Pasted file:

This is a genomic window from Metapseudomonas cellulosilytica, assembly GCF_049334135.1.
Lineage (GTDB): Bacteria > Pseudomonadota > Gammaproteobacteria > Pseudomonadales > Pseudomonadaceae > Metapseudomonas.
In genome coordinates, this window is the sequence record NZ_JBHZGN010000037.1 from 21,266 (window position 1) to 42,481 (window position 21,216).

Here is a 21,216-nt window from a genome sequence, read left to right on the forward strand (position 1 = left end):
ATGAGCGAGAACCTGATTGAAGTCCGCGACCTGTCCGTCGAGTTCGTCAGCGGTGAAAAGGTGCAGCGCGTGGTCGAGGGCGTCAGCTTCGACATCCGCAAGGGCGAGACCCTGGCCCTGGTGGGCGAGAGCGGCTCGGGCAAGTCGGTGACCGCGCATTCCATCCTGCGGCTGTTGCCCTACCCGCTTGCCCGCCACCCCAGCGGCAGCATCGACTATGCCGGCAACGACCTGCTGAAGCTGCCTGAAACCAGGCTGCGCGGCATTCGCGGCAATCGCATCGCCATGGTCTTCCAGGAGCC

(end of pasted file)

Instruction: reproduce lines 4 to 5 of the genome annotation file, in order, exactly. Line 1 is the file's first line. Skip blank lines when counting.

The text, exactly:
Here is a 21,216-nt window from a genome sequence, read left to right on the forward strand (position 1 = left end):
ATGAGCGAGAACCTGATTGAAGTCCGCGACCTGTCCGTCGAGTTCGTCAGCGGTGAAAAGGTGCAGCGCGTGGTCGAGGGCGTCAGCTTCGACATCCGCAAGGGCGAGACCCTGGCCCTGGTGGGCGAGAGCGGCTCGGGCAAGTCGGTGACCGCGCATTCCATCCTGCGGCTGTTGCCCTACCCGCTTGCCCGCCACCCCAGCGGCAGCATCGACTATGCCGGCAACGACCTGCTGAAGCTGCCTGAAACCAGGCTGCGCGGCATTCGCGGCAATCGCATCGCCATGGTCTTCCAGGAGCC